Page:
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How to Protect Your Medical Records from Identity Thieves

Electronic medical records have become a favorite target for cyberthieves. In 2017, healthcare organizations suffered 477 reported data breaches, compromising the records of 5.579 million patients, U.S. Department of Health and Human Services data shows. The first quarter of 2018 racked up another 110 data breaches, compromising another 1.13 million patient records, according to the Protenus Breach Barometer. Digital medical records are coveted by criminals because they sell for ten times more than credit cards on the black market, going for an average of $10 per record, says PhishLabs director of threat intelligence Don Jackson.

While many of these breaches have occurred through hacking of healthcare providers, healthcare consumers are also targets of cybercriminals seeking to obtain medical records. Here are three steps you can take to protect your electronic medical records from identity thieves.

Use Sound Cybersecurity Practices

While healthcare providers are required by law to follow HIPAA Privacy and Security Rules to protect your healthcare information, it’s also essential for consumers to take steps to guard information they store on devices, send through email or share online, says the Office of the National Coordinator for Health Information Technology. Information you post on websites, such as questions about health conditions, is not protected by HIPAA, so be careful not to share anything in public that could compromise your identity. Hackers also use email phishing schemes to trick you into divulging sensitive information, so always verify the identity of email recipients before sending healthcare data. Be wary of unsolicited email requests for sensitive healthcare data, and don’t click on links in suspicious emails.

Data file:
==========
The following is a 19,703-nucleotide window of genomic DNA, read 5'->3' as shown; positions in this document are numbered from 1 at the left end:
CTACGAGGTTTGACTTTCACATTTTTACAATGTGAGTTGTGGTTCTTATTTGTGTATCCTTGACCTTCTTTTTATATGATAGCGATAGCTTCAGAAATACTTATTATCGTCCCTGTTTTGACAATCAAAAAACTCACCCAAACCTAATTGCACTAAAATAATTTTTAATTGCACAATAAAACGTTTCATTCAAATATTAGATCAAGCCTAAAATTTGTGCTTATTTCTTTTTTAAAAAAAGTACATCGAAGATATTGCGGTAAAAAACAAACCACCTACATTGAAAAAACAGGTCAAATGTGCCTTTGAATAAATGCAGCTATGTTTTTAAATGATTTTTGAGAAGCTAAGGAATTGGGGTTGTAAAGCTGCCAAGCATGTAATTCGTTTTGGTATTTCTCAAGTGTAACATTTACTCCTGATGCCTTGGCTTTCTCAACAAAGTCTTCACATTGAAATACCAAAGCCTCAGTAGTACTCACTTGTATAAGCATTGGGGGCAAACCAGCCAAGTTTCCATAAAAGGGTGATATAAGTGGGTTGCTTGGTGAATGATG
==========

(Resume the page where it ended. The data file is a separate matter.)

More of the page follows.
Protecting data on your PC and mobile device is also essential for cybersecurity. Protect physical access to your devices by using a strong password or biometric authentication methods such as fingerprint scanning or facial recognition. Use a firewall and a secure connection such as a virtual private network when going online, and avoid using public Wi-Fi networks to send healthcare data. Keep your operating system and apps updated to the latest versions to incorporate the most recent security updates. Keep an antivirus app running to automatically detect malware and intrusion attempts.

Guard Your Physical Records

Cyberthieves can also target your electronic data by stealing physical records that provide clues they can use to obtain your digital information. A top target is your mail. To protect your mail, the U.S. Postal Inspection Service recommends picking up your mail from your box promptly after delivery rather than leaving it overnight. If you’re going to be gone on vacation, arrange for a neighbor to pick up your mail, or have the postal service temporarily hold your mail. Hand mail with sensitive information directly to your carrier or deposit it in post office mail slots rather than leaving it in your mailbox or putting it in delivery boxes, which thieves may break into.